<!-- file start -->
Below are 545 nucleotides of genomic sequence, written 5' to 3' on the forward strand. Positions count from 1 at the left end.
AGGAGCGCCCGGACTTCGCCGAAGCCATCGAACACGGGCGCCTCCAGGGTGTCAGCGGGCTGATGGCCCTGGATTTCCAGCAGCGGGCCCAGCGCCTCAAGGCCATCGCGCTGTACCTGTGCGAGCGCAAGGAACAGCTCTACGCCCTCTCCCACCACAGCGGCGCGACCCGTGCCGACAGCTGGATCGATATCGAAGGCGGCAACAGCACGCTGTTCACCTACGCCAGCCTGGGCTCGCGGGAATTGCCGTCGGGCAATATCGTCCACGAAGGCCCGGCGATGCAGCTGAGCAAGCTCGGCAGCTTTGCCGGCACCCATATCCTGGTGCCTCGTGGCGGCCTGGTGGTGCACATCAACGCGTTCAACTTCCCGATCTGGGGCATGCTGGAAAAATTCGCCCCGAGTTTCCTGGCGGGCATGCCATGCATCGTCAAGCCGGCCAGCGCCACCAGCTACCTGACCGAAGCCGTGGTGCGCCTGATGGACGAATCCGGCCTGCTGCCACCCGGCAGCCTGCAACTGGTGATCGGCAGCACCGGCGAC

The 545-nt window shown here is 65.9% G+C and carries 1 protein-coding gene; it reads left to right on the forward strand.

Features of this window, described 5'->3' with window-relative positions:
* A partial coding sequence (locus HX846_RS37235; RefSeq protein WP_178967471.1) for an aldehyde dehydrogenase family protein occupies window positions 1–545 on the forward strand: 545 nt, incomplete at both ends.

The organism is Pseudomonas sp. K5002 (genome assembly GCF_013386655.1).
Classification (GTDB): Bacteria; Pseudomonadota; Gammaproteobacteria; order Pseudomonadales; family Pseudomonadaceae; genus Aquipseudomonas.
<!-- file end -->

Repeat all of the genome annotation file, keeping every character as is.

Below are 545 nucleotides of genomic sequence, written 5' to 3' on the forward strand. Positions count from 1 at the left end.
AGGAGCGCCCGGACTTCGCCGAAGCCATCGAACACGGGCGCCTCCAGGGTGTCAGCGGGCTGATGGCCCTGGATTTCCAGCAGCGGGCCCAGCGCCTCAAGGCCATCGCGCTGTACCTGTGCGAGCGCAAGGAACAGCTCTACGCCCTCTCCCACCACAGCGGCGCGACCCGTGCCGACAGCTGGATCGATATCGAAGGCGGCAACAGCACGCTGTTCACCTACGCCAGCCTGGGCTCGCGGGAATTGCCGTCGGGCAATATCGTCCACGAAGGCCCGGCGATGCAGCTGAGCAAGCTCGGCAGCTTTGCCGGCACCCATATCCTGGTGCCTCGTGGCGGCCTGGTGGTGCACATCAACGCGTTCAACTTCCCGATCTGGGGCATGCTGGAAAAATTCGCCCCGAGTTTCCTGGCGGGCATGCCATGCATCGTCAAGCCGGCCAGCGCCACCAGCTACCTGACCGAAGCCGTGGTGCGCCTGATGGACGAATCCGGCCTGCTGCCACCCGGCAGCCTGCAACTGGTGATCGGCAGCACCGGCGAC

The 545-nt window shown here is 65.9% G+C and carries 1 protein-coding gene; it reads left to right on the forward strand.

Features of this window, described 5'->3' with window-relative positions:
* A partial coding sequence (locus HX846_RS37235; RefSeq protein WP_178967471.1) for an aldehyde dehydrogenase family protein occupies window positions 1–545 on the forward strand: 545 nt, incomplete at both ends.

The organism is Pseudomonas sp. K5002 (genome assembly GCF_013386655.1).
Classification (GTDB): Bacteria; Pseudomonadota; Gammaproteobacteria; order Pseudomonadales; family Pseudomonadaceae; genus Aquipseudomonas.